Iran is still a destination that is out of the ordinary . As a result, it remains a country where mass tourism has not yet really developed. There, you will contemplate magnificent temples, discover incredible archaeological ruins, but also landscapes that are out of the ordinary. Badab-e Surt is one of Iran’s must-see natural sites, here’s why!
The practical aspects of traveling to Iran
Contrary to popular belief, Iran is a country where it is good to travel and in which one feels safe there . In the space of a stay, you will discover the cultural richness of the country, but also very diversified landscapes . The prices within this country represent an asset, because they are largely affordable!
On the other hand, if you want to visit Iran without being too hot, but also being almost alone in tourist destinations, we advise you to go there between February and March . Note that as in many countries, wearing shorts is prohibited for men. Also, women must cover themselves and wear the veil. In fact, it is better to avoid big heat waves in summer. To move around the country, you can rent a car or take buses that serve the whole country. In short, Iran is a very accessible country open to visitors from all over the world and where you can find treasures.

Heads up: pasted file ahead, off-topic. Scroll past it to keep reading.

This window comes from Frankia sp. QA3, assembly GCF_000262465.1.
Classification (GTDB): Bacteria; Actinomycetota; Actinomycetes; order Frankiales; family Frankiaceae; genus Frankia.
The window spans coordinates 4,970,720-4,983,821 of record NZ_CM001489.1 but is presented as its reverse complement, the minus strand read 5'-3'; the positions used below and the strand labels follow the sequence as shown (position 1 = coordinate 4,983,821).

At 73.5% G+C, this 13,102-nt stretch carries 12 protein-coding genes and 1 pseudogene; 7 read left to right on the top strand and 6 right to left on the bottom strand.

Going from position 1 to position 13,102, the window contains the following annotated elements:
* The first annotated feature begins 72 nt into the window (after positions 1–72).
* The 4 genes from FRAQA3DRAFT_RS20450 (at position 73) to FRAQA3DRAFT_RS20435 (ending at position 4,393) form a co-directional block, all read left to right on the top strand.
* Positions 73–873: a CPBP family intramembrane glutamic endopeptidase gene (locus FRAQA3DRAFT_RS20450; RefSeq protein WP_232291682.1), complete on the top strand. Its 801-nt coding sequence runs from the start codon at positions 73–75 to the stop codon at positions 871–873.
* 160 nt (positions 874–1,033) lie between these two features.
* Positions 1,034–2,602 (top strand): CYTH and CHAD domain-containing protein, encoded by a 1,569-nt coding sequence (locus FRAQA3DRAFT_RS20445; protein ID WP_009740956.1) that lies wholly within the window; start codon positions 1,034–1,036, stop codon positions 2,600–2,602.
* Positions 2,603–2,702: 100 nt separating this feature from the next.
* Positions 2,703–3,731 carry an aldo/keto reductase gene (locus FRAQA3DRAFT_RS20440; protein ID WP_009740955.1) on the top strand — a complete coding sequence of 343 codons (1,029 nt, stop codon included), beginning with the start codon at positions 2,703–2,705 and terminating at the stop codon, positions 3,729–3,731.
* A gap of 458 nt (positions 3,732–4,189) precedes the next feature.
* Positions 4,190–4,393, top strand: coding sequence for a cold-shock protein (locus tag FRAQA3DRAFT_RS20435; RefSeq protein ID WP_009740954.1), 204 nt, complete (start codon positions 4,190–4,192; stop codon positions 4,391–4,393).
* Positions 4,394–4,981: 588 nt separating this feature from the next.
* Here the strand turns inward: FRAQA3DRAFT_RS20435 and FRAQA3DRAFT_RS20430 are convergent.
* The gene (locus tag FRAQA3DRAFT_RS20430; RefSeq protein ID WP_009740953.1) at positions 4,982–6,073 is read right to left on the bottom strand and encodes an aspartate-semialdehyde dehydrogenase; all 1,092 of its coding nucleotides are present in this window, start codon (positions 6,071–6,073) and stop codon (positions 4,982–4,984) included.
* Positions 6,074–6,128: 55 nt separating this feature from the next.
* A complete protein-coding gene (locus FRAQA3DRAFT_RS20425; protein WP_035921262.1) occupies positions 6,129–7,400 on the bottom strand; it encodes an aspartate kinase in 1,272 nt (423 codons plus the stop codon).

Badab-e Surt: a series of terraced natural pools
One of the most beautiful panoramas of Iran is in the province of Mazandaran in the north of the country. One could easily compare Badab-e Surt with the Turkish natural site of Pamukkale. Indeed, it is also a formation created by sedimentary rock deposited by water in the middle of these rocky landscapes over centuries and millennia. The waters in question come from two separate hot springs located more than 1840 meters above sea level.
The former is composed of a large amount of salt and is renowned for its benefits against rheumatism . The second is very bitter and stands out thanks to its orange color . If the site of Badab-e Surt is distinguished from other natural terraces of this type in the world, it is essentially thanks to the brown, orange and sometimes red colors of its walls. This is due to the presence of large amounts of iron oxide sediment in the rock and in the water.